THE MONSTER SHOW; with 22 Million Ghoulish Specimens, the Greatest Natural History Collection on Earth Goes on Display
Chapman, James, Daily Mail (London)
Byline: JAMES CHAPMAN
THEY take up an incredible 17 miles of shelf space, fill 450,000 jars and represent centuries of scientific endeavour.
The 22 million specimens about to go on show for the first time at London's Natural History Museum give a breathtaking insight into the splendour and diversity of nature.
They offer an unprecedented chance to witness the progress of evolution at first hand, and also chart the work of the great scientists who have shaped our understanding of it.
From creatures collected by Charles Darwin and Captain James Cook to exotic fish washed up just months ago on Britain's shores, all have been preserved for posterity.
Of the creatures in the astonishing collection, perhaps the most important are those pulled from the sea by Darwin. The specimens he collected on his 1834 voyage to the Galapagos Islands helped shape his theory of evolution.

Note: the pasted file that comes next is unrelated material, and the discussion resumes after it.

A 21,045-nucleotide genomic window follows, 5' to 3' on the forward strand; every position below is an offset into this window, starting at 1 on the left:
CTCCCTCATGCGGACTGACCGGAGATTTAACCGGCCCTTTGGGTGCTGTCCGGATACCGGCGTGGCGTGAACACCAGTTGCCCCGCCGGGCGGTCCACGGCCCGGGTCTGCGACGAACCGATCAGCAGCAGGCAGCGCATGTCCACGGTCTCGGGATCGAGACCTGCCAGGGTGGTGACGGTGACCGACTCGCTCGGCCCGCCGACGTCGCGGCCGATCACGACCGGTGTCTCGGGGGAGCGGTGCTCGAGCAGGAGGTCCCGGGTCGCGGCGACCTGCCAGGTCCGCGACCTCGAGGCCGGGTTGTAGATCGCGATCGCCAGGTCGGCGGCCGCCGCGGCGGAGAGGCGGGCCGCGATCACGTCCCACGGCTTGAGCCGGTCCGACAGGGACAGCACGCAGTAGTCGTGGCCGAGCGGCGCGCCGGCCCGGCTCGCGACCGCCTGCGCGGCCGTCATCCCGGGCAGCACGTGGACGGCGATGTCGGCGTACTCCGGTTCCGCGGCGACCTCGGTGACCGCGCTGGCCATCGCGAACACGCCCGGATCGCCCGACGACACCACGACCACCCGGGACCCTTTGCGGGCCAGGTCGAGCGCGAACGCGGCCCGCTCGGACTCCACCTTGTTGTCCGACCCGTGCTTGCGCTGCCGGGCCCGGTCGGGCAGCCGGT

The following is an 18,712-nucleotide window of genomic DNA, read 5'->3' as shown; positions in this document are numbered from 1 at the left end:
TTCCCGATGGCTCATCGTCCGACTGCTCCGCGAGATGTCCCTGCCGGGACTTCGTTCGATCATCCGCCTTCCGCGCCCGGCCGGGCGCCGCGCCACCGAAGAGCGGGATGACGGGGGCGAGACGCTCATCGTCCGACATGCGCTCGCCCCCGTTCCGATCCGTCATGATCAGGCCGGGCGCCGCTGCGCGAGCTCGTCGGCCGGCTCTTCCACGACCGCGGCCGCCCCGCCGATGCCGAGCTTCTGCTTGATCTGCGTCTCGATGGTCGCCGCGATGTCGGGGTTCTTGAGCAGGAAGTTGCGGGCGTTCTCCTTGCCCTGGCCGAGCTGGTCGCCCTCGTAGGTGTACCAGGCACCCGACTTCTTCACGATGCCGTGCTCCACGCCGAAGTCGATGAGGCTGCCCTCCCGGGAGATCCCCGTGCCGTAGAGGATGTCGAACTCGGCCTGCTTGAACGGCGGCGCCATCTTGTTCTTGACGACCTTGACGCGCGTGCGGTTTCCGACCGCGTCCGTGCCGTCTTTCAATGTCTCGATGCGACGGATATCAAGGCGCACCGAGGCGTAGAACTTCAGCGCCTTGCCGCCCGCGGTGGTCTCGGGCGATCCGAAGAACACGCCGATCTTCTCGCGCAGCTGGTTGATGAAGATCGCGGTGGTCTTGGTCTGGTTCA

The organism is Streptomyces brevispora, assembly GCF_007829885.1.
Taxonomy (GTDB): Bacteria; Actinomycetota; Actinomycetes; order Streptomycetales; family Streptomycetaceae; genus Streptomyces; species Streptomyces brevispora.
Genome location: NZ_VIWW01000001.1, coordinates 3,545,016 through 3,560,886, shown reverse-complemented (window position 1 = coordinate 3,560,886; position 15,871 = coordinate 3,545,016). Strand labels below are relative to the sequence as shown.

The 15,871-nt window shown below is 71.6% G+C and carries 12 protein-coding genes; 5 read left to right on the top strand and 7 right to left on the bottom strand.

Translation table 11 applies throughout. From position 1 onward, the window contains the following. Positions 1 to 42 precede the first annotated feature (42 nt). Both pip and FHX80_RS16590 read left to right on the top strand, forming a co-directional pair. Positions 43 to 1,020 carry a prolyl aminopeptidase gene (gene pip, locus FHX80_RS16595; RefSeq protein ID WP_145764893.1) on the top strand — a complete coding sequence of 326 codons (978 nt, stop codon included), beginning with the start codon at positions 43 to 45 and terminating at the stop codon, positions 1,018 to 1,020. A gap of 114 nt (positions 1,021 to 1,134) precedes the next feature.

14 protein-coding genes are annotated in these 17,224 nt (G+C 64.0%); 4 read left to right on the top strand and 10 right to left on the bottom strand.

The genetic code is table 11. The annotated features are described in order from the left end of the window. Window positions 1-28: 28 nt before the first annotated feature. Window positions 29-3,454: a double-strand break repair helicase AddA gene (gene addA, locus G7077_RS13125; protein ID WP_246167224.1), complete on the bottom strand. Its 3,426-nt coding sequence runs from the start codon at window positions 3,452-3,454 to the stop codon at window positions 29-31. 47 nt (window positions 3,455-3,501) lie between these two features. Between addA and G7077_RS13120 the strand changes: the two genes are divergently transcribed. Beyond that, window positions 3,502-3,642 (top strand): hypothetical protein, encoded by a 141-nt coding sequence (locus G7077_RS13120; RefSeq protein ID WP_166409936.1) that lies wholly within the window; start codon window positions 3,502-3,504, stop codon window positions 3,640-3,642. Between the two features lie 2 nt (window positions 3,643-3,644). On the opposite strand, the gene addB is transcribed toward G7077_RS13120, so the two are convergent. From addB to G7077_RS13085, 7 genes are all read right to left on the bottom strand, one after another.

Since then, they have languished unseen deep in the vaults of the Museum.
Next week, however, the specimens - part of the world's most important collection of animals and plants - will go on public display at the museum's new Darwin Centre.
The Darwin specimens on show at the pound sterling95 million centre, which opens its doors next Monday, include a Patagonia iguana, lizards, a brown rat, a sea bass, a pipe fish, a parrot fish and a moray eel.
Since they were shipped to London in the 1830s, the creatures have been viewed only by academics and museum curators.
Darwin was just 22 when he enrolled as ship's naturalist for the Beagle.
The vessel sailed between 1831 and 1836, visiting South America, New Zealand, Australia and South Africa.
Although it would be 30 years before Darwin published his theory of natural selection, the observations he made during the voyage provided the raw material for research into his seminal text The Origin Of Species. …